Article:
In order to drive the adoption of Temporal across Datadog, it was important for us to provide an ergonomic user experience not only for creating and operating Temporal Workers, but also for interacting with Workers in the Workflow Executions. To start, we’ll look at the user journey of starting a Temporal Workflow Execution from the Temporal CLI. First, we need to provide the connection parameters to connect to Temporal. And then we need to specify the namespace task queue and Workflow Type of the Workflow that we wish to start. Next, we want to set the default options. And since we want to use the default value set by the workforce owner, we can get them from the workforce Protobuf definition. And finally, we need to provide the workload input which you can do as a JSON payload.

Now, this is a lot of information that users need to collect and provide. And doing so accurately, it can be quite challenging, especially for new users who are not familiar with Temporal. Thus, we want to improve the user experience, which we can do through better cognitive ergonomics, which we can define as understanding the behavior of humans as they interact with machines or systems like Temporal in order to find interfaces and controls to support their needs by reducing the cognitive burden and promoting awareness of their operations.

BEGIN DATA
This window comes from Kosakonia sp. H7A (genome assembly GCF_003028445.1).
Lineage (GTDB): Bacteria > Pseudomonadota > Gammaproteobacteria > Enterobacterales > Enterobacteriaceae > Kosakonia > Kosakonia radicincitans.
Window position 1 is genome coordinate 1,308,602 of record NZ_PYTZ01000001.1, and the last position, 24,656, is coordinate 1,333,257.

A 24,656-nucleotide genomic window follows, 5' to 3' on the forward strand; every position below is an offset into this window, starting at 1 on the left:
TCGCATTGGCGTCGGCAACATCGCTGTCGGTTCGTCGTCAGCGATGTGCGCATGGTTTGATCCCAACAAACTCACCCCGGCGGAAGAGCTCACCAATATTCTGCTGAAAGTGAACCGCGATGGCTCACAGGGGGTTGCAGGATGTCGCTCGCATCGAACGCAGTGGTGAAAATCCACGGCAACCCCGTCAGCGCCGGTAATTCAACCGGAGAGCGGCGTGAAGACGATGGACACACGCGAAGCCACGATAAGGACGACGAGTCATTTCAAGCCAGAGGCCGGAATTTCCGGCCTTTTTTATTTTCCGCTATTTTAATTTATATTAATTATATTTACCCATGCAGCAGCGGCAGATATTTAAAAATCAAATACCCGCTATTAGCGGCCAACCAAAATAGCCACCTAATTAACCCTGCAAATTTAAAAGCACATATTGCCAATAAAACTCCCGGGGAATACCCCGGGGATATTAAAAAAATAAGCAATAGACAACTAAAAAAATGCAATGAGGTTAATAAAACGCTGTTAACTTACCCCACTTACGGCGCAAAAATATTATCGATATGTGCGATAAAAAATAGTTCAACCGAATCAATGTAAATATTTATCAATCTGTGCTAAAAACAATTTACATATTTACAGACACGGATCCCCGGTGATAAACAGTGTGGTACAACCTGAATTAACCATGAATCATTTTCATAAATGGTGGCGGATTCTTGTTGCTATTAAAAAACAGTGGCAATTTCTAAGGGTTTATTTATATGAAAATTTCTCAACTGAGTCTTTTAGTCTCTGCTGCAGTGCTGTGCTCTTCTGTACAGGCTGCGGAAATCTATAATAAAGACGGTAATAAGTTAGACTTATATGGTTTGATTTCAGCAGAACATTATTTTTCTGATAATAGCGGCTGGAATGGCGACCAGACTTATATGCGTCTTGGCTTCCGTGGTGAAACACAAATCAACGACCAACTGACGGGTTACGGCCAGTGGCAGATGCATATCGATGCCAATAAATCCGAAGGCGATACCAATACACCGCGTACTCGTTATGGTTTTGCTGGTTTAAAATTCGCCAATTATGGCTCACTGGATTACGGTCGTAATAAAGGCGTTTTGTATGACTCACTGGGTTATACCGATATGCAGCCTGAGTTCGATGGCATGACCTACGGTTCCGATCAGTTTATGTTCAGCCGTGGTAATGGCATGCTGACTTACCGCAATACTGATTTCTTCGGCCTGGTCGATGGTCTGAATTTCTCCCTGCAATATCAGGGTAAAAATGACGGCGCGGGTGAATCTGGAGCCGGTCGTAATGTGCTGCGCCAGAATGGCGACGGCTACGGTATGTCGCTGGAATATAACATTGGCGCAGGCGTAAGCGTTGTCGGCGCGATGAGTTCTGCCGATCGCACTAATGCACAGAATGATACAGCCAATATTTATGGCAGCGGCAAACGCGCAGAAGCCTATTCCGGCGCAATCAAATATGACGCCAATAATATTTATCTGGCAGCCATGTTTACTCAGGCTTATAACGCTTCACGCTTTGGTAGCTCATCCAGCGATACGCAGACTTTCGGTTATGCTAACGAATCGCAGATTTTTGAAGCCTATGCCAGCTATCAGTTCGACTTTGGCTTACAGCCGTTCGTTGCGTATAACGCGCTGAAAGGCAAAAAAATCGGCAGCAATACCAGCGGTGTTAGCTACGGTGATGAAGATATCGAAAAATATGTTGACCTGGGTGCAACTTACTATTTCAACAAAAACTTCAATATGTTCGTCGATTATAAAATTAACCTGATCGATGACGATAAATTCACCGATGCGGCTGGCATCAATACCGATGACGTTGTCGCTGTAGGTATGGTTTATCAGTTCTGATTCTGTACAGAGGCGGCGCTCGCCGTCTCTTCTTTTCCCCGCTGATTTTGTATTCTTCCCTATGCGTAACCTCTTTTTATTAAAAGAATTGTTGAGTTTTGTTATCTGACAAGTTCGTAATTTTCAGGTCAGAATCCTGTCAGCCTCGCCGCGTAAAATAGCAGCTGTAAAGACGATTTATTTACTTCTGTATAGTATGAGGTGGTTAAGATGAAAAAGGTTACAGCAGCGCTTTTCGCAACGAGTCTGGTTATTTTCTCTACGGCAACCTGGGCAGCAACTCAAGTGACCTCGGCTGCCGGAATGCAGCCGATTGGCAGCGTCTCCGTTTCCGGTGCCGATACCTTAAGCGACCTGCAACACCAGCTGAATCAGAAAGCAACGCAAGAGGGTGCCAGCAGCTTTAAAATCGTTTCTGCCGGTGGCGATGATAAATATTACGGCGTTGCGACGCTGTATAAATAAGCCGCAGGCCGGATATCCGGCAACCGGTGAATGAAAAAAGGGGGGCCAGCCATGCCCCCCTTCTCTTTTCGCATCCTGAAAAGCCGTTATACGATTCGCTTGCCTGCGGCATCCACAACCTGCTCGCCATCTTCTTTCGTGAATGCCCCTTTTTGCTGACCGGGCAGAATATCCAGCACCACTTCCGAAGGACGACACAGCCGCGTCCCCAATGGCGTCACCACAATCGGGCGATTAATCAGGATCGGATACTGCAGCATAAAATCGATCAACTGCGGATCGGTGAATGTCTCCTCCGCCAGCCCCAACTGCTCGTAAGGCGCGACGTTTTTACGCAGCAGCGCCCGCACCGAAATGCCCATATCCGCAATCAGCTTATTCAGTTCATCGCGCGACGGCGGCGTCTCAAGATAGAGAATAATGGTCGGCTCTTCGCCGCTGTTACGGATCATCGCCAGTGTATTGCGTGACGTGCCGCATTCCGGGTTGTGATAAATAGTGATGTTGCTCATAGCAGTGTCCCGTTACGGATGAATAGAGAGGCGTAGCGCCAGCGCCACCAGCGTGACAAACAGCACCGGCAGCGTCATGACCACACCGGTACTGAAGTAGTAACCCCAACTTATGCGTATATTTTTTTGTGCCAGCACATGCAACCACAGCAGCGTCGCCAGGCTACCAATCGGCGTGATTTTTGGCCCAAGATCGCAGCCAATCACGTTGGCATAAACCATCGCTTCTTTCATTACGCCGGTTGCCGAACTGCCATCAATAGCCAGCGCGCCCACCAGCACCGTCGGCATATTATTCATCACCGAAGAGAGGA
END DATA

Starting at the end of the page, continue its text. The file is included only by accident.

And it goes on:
How do we apply this to the CLI experience? Well, the first way you can achieve this is by inferring required information. Instead, users explicitly having to pass on all the required information as parameters, can we infer them based on the values, and reducing the amount of information the user needs to provide directly reduces the opportunities for error to occur? The environment manager built into the Temporal CLI is a good example of this. It enables users to admit connection parameters that can be inferred based on the environment flag.

Next, we want to have comprehensive input validation. It is not obvious why a command does not work as expected and this can be a very frustrating user experience. As an example, this workflow start command will indeed start a Workflow Execution, but it will get stuck and not progress. Because in this case, we have a typo in the Workflow type resulting in execution being created for Workflow type does not exist, and there are plenty of other similar errors that can occur. For example, we could have just as easily scheduled the Workflow into a task that has no Workers, or provided an invalid input payload.